Dress Code: Sexist?

Silvia Alfonso and Silvia Alfonso

In many schools, dress codes are created to make sure that all the students in the school stay focused and on task. Although this may be a good idea in theory, it is unfair in practice.

The new dress code is biased against girls – they are supposed to watch what they wear, while the boys don’t have as many restrictions.

The problem stems from the fact that girls are targeted more often than boys, and the implied message of dress codes is that it is the responsibility of female students to prevent boys from being too distracted to learn.

According to the administration, one of the main reasons that TL has a dress code is to maintain a good learning environment. The problem is that the “too revealing” clause is obviously aimed at the girls; the boys, while still having rules to follow themselves, don’t have as much to worry about. Bra straps showing, spaghetti straps, excessively short shorts – whether these items are too revealing is subjective. There can be no consistency in the enforcement of these rules, and the concentrated attention on girls’ attire shifts people’s focus from academics to body image. People are going to buy what they like to wear, whether it’s appropriate or not, teens are guided by what they find in their favorite stores, and it’s unfair to suggest girls shouldn’t wear current fashions because other people might react negatively.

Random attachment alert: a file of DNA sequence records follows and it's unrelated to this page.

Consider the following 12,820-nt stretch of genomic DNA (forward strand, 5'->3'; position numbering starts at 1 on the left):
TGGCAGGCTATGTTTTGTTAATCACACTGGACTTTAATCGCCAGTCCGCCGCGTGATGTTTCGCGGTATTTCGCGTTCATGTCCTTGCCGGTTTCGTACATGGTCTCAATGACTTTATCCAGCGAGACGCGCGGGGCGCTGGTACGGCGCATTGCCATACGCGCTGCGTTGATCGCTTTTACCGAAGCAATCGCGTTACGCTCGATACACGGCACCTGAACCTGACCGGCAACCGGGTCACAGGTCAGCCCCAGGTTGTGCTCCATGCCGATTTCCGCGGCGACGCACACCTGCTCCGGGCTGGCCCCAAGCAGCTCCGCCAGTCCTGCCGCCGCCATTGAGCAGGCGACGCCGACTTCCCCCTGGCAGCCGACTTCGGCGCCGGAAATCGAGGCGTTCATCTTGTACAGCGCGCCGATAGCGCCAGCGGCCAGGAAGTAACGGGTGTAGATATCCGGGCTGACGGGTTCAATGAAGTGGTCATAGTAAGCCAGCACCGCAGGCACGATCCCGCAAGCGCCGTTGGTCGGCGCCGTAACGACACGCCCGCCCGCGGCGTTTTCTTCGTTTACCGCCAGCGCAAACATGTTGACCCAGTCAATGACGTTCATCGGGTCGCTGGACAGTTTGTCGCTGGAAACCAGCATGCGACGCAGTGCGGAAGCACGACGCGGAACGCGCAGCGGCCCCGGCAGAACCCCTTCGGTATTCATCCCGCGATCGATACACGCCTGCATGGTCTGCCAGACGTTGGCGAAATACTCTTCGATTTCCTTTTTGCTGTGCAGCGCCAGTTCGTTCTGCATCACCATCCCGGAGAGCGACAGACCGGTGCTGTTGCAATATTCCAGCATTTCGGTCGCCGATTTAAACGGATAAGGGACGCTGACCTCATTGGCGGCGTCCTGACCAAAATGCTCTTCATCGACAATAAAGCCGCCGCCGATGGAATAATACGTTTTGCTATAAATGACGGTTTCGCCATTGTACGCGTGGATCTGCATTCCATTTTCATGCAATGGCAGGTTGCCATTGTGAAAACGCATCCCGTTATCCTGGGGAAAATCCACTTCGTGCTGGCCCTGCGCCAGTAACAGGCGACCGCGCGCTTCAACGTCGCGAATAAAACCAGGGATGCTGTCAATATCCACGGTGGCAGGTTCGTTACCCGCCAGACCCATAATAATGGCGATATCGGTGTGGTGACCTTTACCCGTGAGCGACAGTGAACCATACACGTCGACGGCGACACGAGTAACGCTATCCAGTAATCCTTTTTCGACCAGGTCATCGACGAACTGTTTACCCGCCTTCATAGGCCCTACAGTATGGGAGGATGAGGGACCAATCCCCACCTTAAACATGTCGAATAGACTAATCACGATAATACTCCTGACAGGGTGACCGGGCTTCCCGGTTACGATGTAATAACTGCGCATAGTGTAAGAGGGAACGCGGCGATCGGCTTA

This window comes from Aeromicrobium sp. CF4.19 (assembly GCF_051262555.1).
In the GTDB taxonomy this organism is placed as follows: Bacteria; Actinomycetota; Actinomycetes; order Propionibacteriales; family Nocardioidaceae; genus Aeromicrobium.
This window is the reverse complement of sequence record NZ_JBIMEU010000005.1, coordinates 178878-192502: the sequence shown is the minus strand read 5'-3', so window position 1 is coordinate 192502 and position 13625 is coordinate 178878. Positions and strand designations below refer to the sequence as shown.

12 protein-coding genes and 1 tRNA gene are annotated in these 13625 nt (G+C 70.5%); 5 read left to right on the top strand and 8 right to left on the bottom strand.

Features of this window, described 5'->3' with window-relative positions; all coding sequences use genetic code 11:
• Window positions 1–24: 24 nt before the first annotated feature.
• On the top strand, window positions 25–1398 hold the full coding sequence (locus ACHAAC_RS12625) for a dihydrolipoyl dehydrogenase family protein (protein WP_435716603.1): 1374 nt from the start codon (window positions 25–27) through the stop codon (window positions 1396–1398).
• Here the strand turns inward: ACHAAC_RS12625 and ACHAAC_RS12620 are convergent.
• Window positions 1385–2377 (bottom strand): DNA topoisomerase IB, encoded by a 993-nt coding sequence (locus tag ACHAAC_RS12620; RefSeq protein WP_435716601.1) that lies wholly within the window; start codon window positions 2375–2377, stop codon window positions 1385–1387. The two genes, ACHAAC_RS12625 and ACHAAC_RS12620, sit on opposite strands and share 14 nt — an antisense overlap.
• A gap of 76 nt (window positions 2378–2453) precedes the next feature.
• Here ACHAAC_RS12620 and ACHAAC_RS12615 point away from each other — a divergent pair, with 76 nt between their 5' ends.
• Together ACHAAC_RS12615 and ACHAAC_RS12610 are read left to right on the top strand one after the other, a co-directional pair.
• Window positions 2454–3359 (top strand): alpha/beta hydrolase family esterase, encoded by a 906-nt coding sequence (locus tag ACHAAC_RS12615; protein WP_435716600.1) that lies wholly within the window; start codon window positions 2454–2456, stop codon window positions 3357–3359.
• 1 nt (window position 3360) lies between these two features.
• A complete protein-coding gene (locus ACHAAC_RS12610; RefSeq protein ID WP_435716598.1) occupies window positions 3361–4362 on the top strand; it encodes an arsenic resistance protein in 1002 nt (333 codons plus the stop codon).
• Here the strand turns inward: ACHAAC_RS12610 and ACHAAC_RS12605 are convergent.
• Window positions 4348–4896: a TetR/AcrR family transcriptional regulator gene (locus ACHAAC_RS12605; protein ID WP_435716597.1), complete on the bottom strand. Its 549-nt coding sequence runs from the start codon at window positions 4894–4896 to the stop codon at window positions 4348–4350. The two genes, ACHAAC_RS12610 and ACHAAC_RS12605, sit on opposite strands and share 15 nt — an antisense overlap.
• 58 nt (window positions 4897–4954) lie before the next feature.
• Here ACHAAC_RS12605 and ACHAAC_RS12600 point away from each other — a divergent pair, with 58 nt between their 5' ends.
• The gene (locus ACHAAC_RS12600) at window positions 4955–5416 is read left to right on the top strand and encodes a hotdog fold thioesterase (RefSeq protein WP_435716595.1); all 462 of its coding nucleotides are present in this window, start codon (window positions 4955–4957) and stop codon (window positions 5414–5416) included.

Teachers are enforcing the dress code because they want to keep the school environment more professional. However, girls have the right to wear what they want, just like anyone should. In the opinion of both boys and girls, it’s not fair that girls get called out for what they wear. In the words of junior Emma Roggenkamp, “None of the teachers are enforcing it so I don’t think it’s going to work at all. I also think that it’s kind of unfair to spring it upon us. I’ve talked to so many girls who’ve been dress coded for showing shoulders or a bra strap.” Some girls might feel targeted or humiliated by getting called out by teachers, and they shouldn’t be feeling stress about what they wear.

Even in the opinion of a male student, junior Cameron Taylor, “There’s a lot of restrictions for girls and fewer for boys. I don’t think it’s fair that girls have so many more restrictions. I think it should be more equal.” It is obvious that not only girls are aware of the dress code restrictions, but boys see the inequality as well, and share similar thoughts. It seems that girls are unnecessarily targeted for dress code violations compared to boys.